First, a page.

Mamedupi Mohlala-Mulaudzi’s claimed she was effectively fired by way of an advertisement for her job in the weekend papers. Not so, said Rob Davies, bristling on Monday as he told reporters that not only was Mohlala-Mulaudzi informed in February that she would need to re-apply or her job, he said she should not have had the expectation that her contract would be extended beyond its September 2012 end.
“My position is even if there were not these issues, even if I we were dealing with someone who I thought was the ideal person for the position, I would not have been happy to simply extend the contract. When we conveyed that in February, that was the tone of the letter, that was the consultation around the end of the contract,” Davies said.
The issues Davies was referring to were set out in a statement from the department that claimed the National Consumer Commission had financial, human resource and other issues. The statement also claimed that Mohlala-Mulaudzi failed to co-operate with the auditor-general and an independent investigator appointed by the department to look into the agency’s human resource issues.
According to Davies, though, these issues are an aside. He said he had agreed with former public service and administration minister Richard Baloyi to offer Mohlala-Mulaudzi the consumer commissioner position in 2010 in settlement of her lawsuit against her previous employer, the department of communications, where she was director-general. Davies said at the time he did not know Mohlala-Mulaudzi “from a bar of soap”.
Her term as commissioner was to run until 3 September 2012, what would have been the end of her contract as communications director-general. Mohlala-Mulaudzi was free to re-apply for the position with the benefit of being the incumbent, Davies said.
Davies also denied Mohlala-Mulaudzi’s claim that she was being forced out of her job after reporting trade and industry director-general Lionel October to the public protector. He said it was “chronologically the other way round” in that she ran to the protector after receiving the letter stating that the department would embark on an open recruitment process to appoint the next commissioner.
But Mohlala-Mulaudzi, according to reports, said that neither she nor her lawyers recognised the letter as notice that her contract was coming to an end. She replied with a letter from her lawyers, which the department said they did not interpret as an interdict to stop them from proceeding with their plans to advertise the post.
Davies said on Monday that his department filed its answering affidavit contesting the commissioner’s claim that she had been unfairly dismissed.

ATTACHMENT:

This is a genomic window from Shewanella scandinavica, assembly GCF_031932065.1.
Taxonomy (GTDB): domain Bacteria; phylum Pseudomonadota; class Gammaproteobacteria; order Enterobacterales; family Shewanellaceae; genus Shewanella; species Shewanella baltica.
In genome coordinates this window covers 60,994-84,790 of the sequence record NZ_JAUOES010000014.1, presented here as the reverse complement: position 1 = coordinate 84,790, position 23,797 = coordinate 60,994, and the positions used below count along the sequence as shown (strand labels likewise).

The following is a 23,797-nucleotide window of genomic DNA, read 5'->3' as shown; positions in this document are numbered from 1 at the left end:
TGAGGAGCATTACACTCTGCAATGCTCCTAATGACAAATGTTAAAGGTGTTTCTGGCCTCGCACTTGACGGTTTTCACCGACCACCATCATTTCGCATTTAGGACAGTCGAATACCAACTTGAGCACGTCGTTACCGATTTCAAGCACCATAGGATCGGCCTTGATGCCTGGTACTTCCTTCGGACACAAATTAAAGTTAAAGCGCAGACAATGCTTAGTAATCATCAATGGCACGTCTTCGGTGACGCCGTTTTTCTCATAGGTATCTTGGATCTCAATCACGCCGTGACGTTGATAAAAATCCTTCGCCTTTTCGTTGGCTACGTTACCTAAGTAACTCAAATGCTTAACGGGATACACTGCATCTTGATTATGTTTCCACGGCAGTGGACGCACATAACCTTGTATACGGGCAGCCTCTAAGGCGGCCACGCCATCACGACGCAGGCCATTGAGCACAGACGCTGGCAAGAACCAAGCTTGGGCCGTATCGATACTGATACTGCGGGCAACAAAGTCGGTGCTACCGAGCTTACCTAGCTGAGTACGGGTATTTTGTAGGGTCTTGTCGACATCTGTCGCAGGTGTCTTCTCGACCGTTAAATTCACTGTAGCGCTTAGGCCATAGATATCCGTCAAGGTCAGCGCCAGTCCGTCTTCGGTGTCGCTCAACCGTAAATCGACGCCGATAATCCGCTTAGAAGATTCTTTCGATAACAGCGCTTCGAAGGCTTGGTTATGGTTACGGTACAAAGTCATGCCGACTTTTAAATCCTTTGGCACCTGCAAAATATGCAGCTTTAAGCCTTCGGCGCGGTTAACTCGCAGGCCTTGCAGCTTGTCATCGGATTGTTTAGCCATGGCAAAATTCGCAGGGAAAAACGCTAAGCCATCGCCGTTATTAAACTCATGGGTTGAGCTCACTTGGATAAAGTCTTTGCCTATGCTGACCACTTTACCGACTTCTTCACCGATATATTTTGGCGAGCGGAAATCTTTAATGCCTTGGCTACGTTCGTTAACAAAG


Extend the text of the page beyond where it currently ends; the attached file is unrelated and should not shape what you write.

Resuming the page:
The DA weighed in on the matter late on Monday demanding that October appear before the trade and industry portfolio committee to explain the circumstances behind the public spat over the termination of Mohlala-Mulaudzi’s services.
“This confrontation must be brought to an end urgently. The only losers in a war between the department and the commissioner are ordinary consumers, who have until now benefited greatly from advocate Mohlala-Mulaudzi’s term of office,” DA deputy shadow minister of trade and industry Geordin Hill-Lewis said, urging October to appear at Wednesday’s committee meeting.
Davies insisted that, had she re-applied for the job, he and October would have recused themselves from the selection panel. Davies also issued a warning to anyone aspiring to a career in the public service.
He said: “There has been a history of litigation that has been happening along the way and I would suggest that anybody who wants to have a career in the public service might want to think (it) may not be the best way that you relate to the executive authority, to who you are ultimately accountable.” DM
Photo: Trade and industry minister Rob Davies. (World Economic Forum)
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Tom Moyane and his cronies bequeathed South Africa with a R48-billion tax shortfall, as of February 2018. It's the only thing that grew under Moyane's tenure... the year before, the hole had been R30.7-billion. And to fund those shortfalls, you know who has to cough up? You - the South African taxpayer.
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